1104. Cuculus canorus

1104. Cuculus canorus.

The Cuckoo.

Cuculus canorus, Linn. Syst. Nat. i, p. 168; Blyth, Cat. p. 71; Horsf. & M. Cat. ii, p. 702; Jerdon, B. I. i, p. 322; id. Ibis, 1872, p. 12; Stoliczka, J. A. S. B. xxxvii, pt. 2, p. 22 ; Blanford, J. A. S. B. xxxviii, pt. 2, p. 168; Godw.-Aust. J. A. S. B. xxxix, pt. 2, p. 267; McMaster, J. A. S. B. xl, pt. 2, p. 209; Cock & Marsh. S. F. i, p. 351; Adam, ibid. p. 373; Hume, S. F. iv, p. 288; xi, p. 69; id. Cat. no. 199; Butler, S. F. vii, p. 181; Ball, ibid. p. 206; Scully, S. F. viii, p. 253; id. Ibis, 1881, p. 430; Legge, Birds Ceyl. p. 221; Biddulph, Ibis, 1881, p. 49; Swinhoe, Ibis, 1882, p. 103; Oates, B. B. ii, p. 103; Barnes, Birds Bom. p. 124; St. John, Ibis, 1889, p. 159; Oates, ibid. p. 355; id. in Hume's N. & E. 2nd ed. ii, p. 379 ; Shelley, Cat. B. M. xix, p. 245.

The European Cuckoo, Jerdon; Phuphu, H., Dehra Dun; Kupwah, Kumaun ; Kukku, Lepcha; Akku, Bhot.

Coloration. Adult male. Whole upper plumage dark ashy, the rump and upper tail-coverts rather paler; wings browner, with a gloss; quills barred with white on the inner webs except near the tips; chin, throat, sides of the neck, and upper breast pale ashy; lower breast, abdomen, and flanks white, with narrow blackish cross-bars; under tail-coverts the same, but more sparingly barred; edge of wing mixed white and black; tail blackish brown,- tipped with white, the inner webs notched with white, and some white spots along the shaft of each feather.

The adult female only differs in having the upper breast, and sometimes the sides of the neck, rufous.

The young pass through two well-defined stages of plumage before arriving at maturity. In the first or nestling stage, the colour is dark brown above, indistinctly barred with rufous, each feather margined with white; a white nuchal spot is present from the earliest age; the lower plumage is broadly barred brownish black and white, black preponderating on the throat and upper breast. When the bird is fully fledged, the white edges to the feathers wear off to some extent, and the rufous bars are lost on all parts except the wings ; the tail is very similar to that of the adult, but browner.

In the second stage the black bars on the lower plumage become narrower; the whole upper plumage, wings, and tail are barred with pale rufous, the white margins still remaining; the nuchal spot is retained nearly to the end of the second stage, and disappears only when the birds begins to acquire ashy patches on the upper plumage. The transition from one stage of plumage to the other is gradual, and every intermediate form occurs.

The chief distinctive character in the young of this species is the white nuchal spot, which is seldom wanting. In the nearly allied C. saturatus this spot very rarely if ever occurs; and in the small C. poliocephalus a white nape-patch is only present in one stage, the second, and is often accompanied by a white half-collar extending round the hind-neck.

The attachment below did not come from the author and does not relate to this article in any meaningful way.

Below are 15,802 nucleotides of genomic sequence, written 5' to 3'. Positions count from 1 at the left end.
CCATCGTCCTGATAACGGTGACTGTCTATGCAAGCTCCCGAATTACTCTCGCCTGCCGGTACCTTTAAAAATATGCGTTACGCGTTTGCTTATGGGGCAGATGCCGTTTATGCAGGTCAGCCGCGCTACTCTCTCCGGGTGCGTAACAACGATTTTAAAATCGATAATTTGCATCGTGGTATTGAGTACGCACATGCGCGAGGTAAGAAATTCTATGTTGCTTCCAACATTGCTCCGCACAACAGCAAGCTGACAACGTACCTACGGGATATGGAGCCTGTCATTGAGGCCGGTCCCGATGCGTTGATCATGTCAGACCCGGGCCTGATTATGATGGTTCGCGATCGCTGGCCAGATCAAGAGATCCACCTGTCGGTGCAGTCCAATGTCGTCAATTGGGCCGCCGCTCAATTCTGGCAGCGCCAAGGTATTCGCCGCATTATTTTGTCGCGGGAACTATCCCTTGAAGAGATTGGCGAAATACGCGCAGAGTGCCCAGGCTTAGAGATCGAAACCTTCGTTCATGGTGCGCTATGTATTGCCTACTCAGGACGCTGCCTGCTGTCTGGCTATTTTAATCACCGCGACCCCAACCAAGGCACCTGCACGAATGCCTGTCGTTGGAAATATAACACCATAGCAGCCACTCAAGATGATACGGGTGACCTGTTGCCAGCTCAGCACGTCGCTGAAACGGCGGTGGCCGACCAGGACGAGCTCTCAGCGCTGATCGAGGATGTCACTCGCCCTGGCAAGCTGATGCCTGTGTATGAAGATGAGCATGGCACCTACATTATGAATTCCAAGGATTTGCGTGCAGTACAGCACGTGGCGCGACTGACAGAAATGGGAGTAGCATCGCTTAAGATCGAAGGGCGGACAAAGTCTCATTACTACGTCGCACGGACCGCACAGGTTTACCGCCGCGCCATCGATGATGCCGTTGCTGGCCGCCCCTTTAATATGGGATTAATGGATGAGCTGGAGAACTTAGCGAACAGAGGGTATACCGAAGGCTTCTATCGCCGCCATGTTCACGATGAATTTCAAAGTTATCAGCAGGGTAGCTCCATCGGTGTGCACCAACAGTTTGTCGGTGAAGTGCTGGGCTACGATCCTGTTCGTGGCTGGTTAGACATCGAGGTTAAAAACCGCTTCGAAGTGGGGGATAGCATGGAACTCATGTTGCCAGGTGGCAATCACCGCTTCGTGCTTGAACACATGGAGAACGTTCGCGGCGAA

The above changes are effected without any moult, by a change of colour in the feathers. The adult plumage is assumed in the spring of the year after birth, but apparently the birds do not moult till in their second autumn. The same is the case with the next two species.

Bill dusky horn, yellowish at the base and edges; gape orange-yellow; iris and legs yellow; the young have the iris brown, and the lower mandible pale green.

Length about 13 ;tail 6.7 to 7.3; wing 8 to 9, and occasionally longer tarsus .8; bill from gape 1.25.

Distribution. A migratory bird found at one season or another throughout the greater part of the Old World and even in Australia. The Cuckoo, in the months from July to April, may be found in almost any part of India, Ceylon, or Burma, but to the southward is of rare occurrence. It is common-, throughout the Himalayas and the hills of Afghanistan and Baluchistan in the breeding-season, May and June, but it has been found at the same period, April, May, and June, by several observers, by myself amongst others, in the forest country between Chutia Nagpur and the Godavari, so that it probably breeds there. Col. McMaster observed it at the same season near Saugor, Kamptee, and Chikalda, and Mr. Adam at Sambhar. Captain Butler believes that it breeds on Mount Abu. Wardlaw Ramsay found this species common in Karennee in March, and Oates shot a very young bird in Pegu on August 8th, so it probably breeds in the Burmese hills.

Habits, &c. The food of the Cuckoo consists of caterpillars, grubs, worms, and soft-bodied insects. The flight is swift and singularly like that of a Hawk. The bisyllabic call, from which the bird derives its name in many languages, is only heard in the breeding-season, and is peculiar to the male bird. At times the first half of the call is uttered by itself, occasionally a treble note is produced, but both are exceptional.

The breeding-season, in India, is in May and June, and eggs of this bird have been found in the nests of Pipits (Oreocorys sylvanus and Anthus similis), Bush-Chats (Pratincola caprata, P. maura, Oreicola ferrea), and the Magpie-Robin (Copsychus saularis). The eggs vary greatly in colour, some are much pinker than others; the ground-colour varies from white to pink, spotted, streaked, and mottled with brownish or yellowish red and pale purple. The size is about .97 by .72.

* A remarkable instance of a Cuckoo (C. canorus) hatching her own egg and feeding her young is related in the ' Ibis' for 1889, p. 219.

The Fauna Of British India including Ceylon and Burma
Blanford, William Thomas, ed. The Fauna of British India: Including Ceylon and Burma. Vol.3 1895.
Title in Book: 
1104. Cuculus canorus
Book Author: 
William Thomas Blanford
Page No: 
Common name: 
Common Cuckoo
Cuculus canorus
Vol. 3
Term name: 

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